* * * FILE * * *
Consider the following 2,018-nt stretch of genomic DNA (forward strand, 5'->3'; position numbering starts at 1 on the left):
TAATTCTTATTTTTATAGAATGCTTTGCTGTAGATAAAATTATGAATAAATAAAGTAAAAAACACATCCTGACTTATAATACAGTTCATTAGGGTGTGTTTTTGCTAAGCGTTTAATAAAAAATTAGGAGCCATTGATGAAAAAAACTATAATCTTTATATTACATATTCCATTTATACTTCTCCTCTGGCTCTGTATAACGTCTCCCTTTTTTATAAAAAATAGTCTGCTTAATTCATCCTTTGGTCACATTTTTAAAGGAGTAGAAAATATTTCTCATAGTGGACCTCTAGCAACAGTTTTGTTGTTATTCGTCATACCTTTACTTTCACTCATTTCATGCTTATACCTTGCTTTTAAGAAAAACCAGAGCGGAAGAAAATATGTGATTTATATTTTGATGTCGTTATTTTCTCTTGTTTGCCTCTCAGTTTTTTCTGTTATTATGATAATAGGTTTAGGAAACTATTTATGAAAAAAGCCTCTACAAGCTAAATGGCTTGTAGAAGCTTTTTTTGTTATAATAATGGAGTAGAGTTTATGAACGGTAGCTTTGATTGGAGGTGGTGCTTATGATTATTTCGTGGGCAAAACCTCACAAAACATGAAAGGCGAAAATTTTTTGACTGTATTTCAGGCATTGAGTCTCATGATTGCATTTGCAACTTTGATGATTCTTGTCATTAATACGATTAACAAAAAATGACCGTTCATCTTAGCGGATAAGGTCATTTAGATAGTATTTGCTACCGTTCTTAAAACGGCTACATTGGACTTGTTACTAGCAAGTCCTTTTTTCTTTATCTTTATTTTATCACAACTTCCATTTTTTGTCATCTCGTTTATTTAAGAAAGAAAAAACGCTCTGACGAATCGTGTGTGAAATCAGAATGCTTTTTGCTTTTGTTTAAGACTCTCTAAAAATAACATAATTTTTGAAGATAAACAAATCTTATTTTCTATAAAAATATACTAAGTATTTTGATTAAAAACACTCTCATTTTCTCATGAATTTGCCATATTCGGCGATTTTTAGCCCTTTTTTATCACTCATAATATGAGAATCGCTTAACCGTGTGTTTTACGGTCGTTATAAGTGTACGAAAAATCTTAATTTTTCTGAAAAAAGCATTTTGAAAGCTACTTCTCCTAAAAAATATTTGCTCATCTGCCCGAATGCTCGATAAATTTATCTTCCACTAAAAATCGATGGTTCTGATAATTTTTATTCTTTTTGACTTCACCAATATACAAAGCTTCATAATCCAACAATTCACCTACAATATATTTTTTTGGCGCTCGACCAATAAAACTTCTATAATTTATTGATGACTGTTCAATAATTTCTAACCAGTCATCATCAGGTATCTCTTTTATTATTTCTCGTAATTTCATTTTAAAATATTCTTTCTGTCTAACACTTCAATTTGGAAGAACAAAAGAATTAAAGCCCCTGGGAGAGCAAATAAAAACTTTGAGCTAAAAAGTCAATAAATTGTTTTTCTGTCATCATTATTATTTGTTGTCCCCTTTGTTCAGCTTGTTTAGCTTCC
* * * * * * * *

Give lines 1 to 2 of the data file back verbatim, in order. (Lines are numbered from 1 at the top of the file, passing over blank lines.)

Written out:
Consider the following 2,018-nt stretch of genomic DNA (forward strand, 5'->3'; position numbering starts at 1 on the left):
TAATTCTTATTTTTATAGAATGCTTTGCTGTAGATAAAATTATGAATAAATAAAGTAAAAAACACATCCTGACTTATAATACAGTTCATTAGGGTGTGTTTTTGCTAAGCGTTTAATAAAAAATTAGGAGCCATTGATGAAAAAAACTATAATCTTTATATTACATATTCCATTTATACTTCTCCTCTGGCTCTGTATAACGTCTCCCTTTTTTATAAAAAATAGTCTGCTTAATTCATCCTTTGGTCACATTTTTAAAGGAGTAGAAAATATTTCTCATAGTGGACCTCTAGCAACAGTTTTGTTGTTATTCGTCATACCTTTACTTTCACTCATTTCATGCTTATACCTTGCTTTTAAGAAAAACCAGAGCGGAAGAAAATATGTGATTTATATTTTGATGTCGTTATTTTCTCTTGTTTGCCTCTCAGTTTTTTCTGTTATTATGATAATAGGTTTAGGAAACTATTTATGAAAAAAGCCTCTACAAGCTAAATGGCTTGTAGAAGCTTTTTTTGTTATAATAATGGAGTAGAGTTTATGAACGGTAGCTTTGATTGGAGGTGGTGCTTATGATTATTTCGTGGGCAAAACCTCACAAAACATGAAAGGCGAAAATTTTTTGACTGTATTTCAGGCATTGAGTCTCATGATTGCATTTGCAACTTTGATGATTCTTGTCATTAATACGATTAACAAAAAATGACCGTTCATCTTAGCGGATAAGGTCATTTAGATAGTATTTGCTACCGTTCTTAAAACGGCTACATTGGACTTGTTACTAGCAAGTCCTTTTTTCTTTATCTTTATTTTATCACAACTTCCATTTTTTGTCATCTCGTTTATTTAAGAAAGAAAAAACGCTCTGACGAATCGTGTGTGAAATCAGAATGCTTTTTGCTTTTGTTTAAGACTCTCTAAAAATAACATAATTTTTGAAGATAAACAAATCTTATTTTCTATAAAAATATACTAAGTATTTTGATTAAAAACACTCTCATTTTCTCATGAATTTGCCATATTCGGCGATTTTTAGCCCTTTTTTATCACTCATAATATGAGAATCGCTTAACCGTGTGTTTTACGGTCGTTATAAGTGTACGAAAAATCTTAATTTTTCTGAAAAAAGCATTTTGAAAGCTACTTCTCCTAAAAAATATTTGCTCATCTGCCCGAATGCTCGATAAATTTATCTTCCACTAAAAATCGATGGTTCTGATAATTTTTATTCTTTTTGACTTCACCAATATACAAAGCTTCATAATCCAACAATTCACCTACAATATATTTTTTTGGCGCTCGACCAATAAAACTTCTATAATTTATTGATGACTGTTCAATAATTTCTAACCAGTCATCATCAGGTATCTCTTTTATTATTTCTCGTAATTTCATTTTAAAATATTCTTTCTGTCTAACACTTCAATTTGGAAGAACAAAAGAATTAAAGCCCCTGGGAGAGCAAATAAAAACTTTGAGCTAAAAAGTCAATAAATTGTTTTTCTGTCATCATTATTATTTGTTGTCCCCTTTGTTCAGCTTGTTTAGCTTCC